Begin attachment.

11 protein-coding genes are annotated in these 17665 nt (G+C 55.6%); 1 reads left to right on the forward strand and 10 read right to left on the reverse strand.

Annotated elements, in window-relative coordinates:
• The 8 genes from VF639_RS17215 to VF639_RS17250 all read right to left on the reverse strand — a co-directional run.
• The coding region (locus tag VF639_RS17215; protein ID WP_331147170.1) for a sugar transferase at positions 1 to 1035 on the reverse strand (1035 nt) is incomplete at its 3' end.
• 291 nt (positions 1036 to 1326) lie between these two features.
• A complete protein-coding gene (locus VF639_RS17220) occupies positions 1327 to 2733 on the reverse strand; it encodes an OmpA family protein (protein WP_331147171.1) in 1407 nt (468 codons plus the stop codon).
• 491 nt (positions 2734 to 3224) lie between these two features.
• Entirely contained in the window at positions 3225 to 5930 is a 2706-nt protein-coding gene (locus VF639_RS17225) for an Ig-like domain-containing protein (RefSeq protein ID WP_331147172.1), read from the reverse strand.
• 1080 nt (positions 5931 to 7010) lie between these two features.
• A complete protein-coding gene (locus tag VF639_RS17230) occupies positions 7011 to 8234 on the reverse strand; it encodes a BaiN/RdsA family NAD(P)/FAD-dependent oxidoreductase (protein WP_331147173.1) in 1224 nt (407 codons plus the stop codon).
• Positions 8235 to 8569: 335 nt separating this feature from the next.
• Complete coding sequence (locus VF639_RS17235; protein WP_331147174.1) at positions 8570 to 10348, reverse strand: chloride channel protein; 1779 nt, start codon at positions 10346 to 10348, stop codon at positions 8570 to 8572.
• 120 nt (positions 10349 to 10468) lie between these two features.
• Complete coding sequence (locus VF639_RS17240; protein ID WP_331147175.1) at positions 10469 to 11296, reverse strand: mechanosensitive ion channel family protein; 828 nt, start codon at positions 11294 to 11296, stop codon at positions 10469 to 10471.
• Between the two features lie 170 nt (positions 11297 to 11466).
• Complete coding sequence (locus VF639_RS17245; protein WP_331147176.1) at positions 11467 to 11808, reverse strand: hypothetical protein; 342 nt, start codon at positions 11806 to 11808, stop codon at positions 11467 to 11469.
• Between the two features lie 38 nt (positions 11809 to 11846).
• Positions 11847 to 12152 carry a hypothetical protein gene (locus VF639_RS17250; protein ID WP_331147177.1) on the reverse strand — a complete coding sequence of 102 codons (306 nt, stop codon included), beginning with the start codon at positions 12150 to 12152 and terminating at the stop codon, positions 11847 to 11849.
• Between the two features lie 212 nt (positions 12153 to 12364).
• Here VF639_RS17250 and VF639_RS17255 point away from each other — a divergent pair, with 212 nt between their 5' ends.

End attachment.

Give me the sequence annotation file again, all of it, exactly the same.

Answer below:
11 protein-coding genes are annotated in these 17665 nt (G+C 55.6%); 1 reads left to right on the forward strand and 10 read right to left on the reverse strand.

Annotated elements, in window-relative coordinates:
• The 8 genes from VF639_RS17215 to VF639_RS17250 all read right to left on the reverse strand — a co-directional run.
• The coding region (locus tag VF639_RS17215; protein ID WP_331147170.1) for a sugar transferase at positions 1 to 1035 on the reverse strand (1035 nt) is incomplete at its 3' end.
• 291 nt (positions 1036 to 1326) lie between these two features.
• A complete protein-coding gene (locus VF639_RS17220) occupies positions 1327 to 2733 on the reverse strand; it encodes an OmpA family protein (protein WP_331147171.1) in 1407 nt (468 codons plus the stop codon).
• 491 nt (positions 2734 to 3224) lie between these two features.
• Entirely contained in the window at positions 3225 to 5930 is a 2706-nt protein-coding gene (locus VF639_RS17225) for an Ig-like domain-containing protein (RefSeq protein ID WP_331147172.1), read from the reverse strand.
• 1080 nt (positions 5931 to 7010) lie between these two features.
• A complete protein-coding gene (locus tag VF639_RS17230) occupies positions 7011 to 8234 on the reverse strand; it encodes a BaiN/RdsA family NAD(P)/FAD-dependent oxidoreductase (protein WP_331147173.1) in 1224 nt (407 codons plus the stop codon).
• Positions 8235 to 8569: 335 nt separating this feature from the next.
• Complete coding sequence (locus VF639_RS17235; protein WP_331147174.1) at positions 8570 to 10348, reverse strand: chloride channel protein; 1779 nt, start codon at positions 10346 to 10348, stop codon at positions 8570 to 8572.
• 120 nt (positions 10349 to 10468) lie between these two features.
• Complete coding sequence (locus VF639_RS17240; protein ID WP_331147175.1) at positions 10469 to 11296, reverse strand: mechanosensitive ion channel family protein; 828 nt, start codon at positions 11294 to 11296, stop codon at positions 10469 to 10471.
• Between the two features lie 170 nt (positions 11297 to 11466).
• Complete coding sequence (locus VF639_RS17245; protein WP_331147176.1) at positions 11467 to 11808, reverse strand: hypothetical protein; 342 nt, start codon at positions 11806 to 11808, stop codon at positions 11467 to 11469.
• Between the two features lie 38 nt (positions 11809 to 11846).
• Positions 11847 to 12152 carry a hypothetical protein gene (locus VF639_RS17250; protein ID WP_331147177.1) on the reverse strand — a complete coding sequence of 102 codons (306 nt, stop codon included), beginning with the start codon at positions 12150 to 12152 and terminating at the stop codon, positions 11847 to 11849.
• Between the two features lie 212 nt (positions 12153 to 12364).
• Here VF639_RS17250 and VF639_RS17255 point away from each other — a divergent pair, with 212 nt between their 5' ends.